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Market Optimism about a US-China Trade Deal Could Be Short-Lived

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Apr. 3 2019, Published 10:34 a.m. ET

Market optimism about a US-China trade deal

Optimism about a trade deal between the United States and China has been a major driver of the year-to-date rally in the markets. The Fed’s shift to a dovish stance after a dismal fourth quarter has played a major role in the rally.

In the first quarter, the S&P 500 Index (SPY), the Dow Jones Industrial Average Index (DIA), and the NASDAQ Composite Index (QQQ) rallied 13.0%, 11.1%, and 16.5%, respectively. FAANG stocks Facebook (FB), Apple (AAPL), Amazon (AMZN), Netflix (NFLX), and Alphabet (GOOG) rose 27.2%, 20.9%, 18.6%, 33.2%, and 13.3%, respectively, in the quarter.

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While the Fed’s stance now seems to be firmly in the bulls’ favor, the same can’t necessarily be said about the ongoing US-China trade negotiations. There have been several instances in which the markets have celebrated the progress on the talks only to give back those gains after comments from either side have indicated that a deal is still far off.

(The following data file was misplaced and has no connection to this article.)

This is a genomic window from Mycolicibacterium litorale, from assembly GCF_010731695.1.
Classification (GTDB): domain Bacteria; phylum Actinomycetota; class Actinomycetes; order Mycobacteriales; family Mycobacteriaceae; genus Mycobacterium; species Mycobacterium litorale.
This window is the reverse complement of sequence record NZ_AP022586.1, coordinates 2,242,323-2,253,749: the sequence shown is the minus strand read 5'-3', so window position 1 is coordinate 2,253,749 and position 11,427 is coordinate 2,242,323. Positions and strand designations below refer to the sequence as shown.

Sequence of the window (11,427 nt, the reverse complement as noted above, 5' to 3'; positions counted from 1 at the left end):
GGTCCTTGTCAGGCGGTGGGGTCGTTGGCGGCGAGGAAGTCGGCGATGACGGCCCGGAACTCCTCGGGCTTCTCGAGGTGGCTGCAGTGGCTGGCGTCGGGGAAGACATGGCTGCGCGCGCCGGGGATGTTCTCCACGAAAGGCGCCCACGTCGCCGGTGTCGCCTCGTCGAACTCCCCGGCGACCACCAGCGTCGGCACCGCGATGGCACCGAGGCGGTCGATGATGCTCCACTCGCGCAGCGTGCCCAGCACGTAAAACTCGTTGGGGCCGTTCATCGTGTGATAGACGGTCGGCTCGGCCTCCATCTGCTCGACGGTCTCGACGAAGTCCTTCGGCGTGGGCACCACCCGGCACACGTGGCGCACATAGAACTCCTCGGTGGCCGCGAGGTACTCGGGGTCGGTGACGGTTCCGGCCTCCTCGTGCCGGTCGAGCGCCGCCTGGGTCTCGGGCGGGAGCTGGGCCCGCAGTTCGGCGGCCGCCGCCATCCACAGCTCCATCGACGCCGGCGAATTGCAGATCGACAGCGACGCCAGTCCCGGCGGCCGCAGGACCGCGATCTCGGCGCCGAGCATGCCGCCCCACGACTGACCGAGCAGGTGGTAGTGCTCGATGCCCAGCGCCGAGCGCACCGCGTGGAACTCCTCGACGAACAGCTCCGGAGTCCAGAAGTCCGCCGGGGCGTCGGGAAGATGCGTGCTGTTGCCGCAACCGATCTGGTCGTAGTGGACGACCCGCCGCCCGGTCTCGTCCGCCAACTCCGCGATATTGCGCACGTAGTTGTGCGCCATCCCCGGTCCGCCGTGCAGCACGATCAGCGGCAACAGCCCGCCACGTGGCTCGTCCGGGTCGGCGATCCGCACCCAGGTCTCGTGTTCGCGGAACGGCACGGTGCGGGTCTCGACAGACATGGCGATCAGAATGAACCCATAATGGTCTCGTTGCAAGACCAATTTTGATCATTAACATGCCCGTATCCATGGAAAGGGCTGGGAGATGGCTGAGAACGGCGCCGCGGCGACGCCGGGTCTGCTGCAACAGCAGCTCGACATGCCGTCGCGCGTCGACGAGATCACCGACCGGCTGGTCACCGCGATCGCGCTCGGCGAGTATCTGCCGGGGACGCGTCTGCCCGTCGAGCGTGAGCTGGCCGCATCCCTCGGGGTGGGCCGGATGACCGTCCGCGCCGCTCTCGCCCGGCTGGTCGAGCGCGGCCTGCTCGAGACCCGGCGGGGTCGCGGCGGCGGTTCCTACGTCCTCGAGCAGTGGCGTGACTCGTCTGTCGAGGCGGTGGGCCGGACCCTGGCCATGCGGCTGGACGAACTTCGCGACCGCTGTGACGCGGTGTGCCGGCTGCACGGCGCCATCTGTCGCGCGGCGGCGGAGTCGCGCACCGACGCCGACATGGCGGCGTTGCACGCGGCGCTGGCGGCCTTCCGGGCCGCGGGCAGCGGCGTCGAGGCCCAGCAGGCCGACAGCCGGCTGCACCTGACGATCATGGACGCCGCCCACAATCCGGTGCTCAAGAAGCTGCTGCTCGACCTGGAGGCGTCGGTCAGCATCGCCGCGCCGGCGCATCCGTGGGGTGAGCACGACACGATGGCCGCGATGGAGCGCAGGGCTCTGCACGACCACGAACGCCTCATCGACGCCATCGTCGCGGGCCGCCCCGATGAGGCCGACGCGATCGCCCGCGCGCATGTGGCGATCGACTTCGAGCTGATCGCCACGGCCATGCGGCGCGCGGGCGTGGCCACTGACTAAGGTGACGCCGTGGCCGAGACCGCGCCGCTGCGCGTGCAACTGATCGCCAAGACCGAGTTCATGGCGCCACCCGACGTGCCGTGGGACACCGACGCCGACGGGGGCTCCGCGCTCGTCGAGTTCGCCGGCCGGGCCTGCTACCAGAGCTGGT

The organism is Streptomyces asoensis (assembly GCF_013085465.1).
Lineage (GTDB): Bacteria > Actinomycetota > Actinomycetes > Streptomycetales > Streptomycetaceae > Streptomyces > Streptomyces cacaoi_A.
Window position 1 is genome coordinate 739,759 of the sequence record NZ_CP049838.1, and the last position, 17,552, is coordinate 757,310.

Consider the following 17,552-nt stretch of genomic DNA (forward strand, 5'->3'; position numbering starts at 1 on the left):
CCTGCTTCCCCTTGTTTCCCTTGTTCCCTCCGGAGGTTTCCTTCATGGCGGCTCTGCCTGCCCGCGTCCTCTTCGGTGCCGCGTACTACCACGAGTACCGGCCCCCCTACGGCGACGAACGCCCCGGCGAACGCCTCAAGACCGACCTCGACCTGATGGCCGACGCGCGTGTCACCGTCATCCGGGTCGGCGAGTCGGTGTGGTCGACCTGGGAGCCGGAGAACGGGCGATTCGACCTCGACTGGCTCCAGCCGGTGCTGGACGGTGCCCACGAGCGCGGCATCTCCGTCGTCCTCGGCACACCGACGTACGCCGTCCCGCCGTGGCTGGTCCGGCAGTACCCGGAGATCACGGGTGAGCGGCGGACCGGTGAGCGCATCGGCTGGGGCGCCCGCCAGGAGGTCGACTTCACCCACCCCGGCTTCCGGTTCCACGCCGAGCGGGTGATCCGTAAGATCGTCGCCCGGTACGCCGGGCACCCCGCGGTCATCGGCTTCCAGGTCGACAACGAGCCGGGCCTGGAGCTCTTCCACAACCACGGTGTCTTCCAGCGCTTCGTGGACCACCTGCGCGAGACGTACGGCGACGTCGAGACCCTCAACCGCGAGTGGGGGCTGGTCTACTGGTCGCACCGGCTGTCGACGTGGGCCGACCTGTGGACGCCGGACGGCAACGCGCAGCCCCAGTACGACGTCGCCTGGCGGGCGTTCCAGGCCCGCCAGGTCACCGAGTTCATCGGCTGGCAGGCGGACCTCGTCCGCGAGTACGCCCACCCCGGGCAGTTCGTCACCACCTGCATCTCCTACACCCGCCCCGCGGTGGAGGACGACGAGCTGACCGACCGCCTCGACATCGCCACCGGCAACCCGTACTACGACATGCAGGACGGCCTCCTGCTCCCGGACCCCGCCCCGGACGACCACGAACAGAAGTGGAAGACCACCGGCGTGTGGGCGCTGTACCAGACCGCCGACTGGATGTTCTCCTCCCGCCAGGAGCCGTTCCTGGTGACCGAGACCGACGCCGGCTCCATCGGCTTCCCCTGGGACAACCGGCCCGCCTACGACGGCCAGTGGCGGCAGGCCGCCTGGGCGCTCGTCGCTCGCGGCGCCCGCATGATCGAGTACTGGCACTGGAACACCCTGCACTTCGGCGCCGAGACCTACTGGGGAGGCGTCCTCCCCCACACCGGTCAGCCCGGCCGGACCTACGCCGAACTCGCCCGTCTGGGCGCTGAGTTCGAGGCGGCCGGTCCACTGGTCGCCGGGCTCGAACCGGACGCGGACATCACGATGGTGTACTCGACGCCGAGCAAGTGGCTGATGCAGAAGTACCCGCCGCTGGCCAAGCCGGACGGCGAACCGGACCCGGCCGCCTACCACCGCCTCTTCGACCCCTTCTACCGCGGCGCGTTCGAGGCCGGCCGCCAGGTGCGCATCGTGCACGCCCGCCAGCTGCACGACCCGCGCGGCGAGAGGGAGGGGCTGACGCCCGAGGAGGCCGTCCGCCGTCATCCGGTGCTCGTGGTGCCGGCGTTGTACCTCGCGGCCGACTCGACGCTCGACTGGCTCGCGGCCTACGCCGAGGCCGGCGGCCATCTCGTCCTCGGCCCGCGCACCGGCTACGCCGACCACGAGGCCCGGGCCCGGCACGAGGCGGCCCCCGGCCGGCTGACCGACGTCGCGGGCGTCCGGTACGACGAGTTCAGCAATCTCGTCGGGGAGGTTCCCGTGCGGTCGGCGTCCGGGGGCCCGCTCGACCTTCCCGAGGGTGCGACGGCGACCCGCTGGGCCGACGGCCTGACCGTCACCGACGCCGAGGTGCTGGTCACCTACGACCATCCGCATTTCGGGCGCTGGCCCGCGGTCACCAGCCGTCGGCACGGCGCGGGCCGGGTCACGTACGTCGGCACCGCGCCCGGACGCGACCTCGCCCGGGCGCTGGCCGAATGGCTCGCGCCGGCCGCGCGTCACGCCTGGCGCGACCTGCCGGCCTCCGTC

Markets rejoice

The two countries are meeting again starting today for what will be the sixth round of trade talks since US President Donald Trump and Chinese President Xi Jinping agreed on a truce to resolve their trade issues.

Today, investors are celebrating as media reports suggest that the United States (VOO) and China (FXI) are nearing a trade deal. According to an article in the Financial Times, Myron Brilliant, the executive vice president and head of International Affairs at the US Chamber of Commerce, said, “We’re getting into the end-game stage.” He added, “Ninety per cent of the deal is done, but the last 10 per cent is the hardest part, it’s the trickiest part and it will require trade-offs on both sides.”

Sticky issues are still around

While a trade deal would be a cause for celebration, the markets shouldn’t lose sight of the fact that most of the obstacles that have been preventing the deal for months are still around. In February, a deal seemed close, but the momentum soon faded.

While Chinese companies have been hurt by the country’s slowdown, US companies Apple, NVIDIA (NVDA), and Caterpillar (CAT) have also admitted that the slowdown is having a negative effect on their earnings. A final deal will depend on the concessions each country is ready to make.

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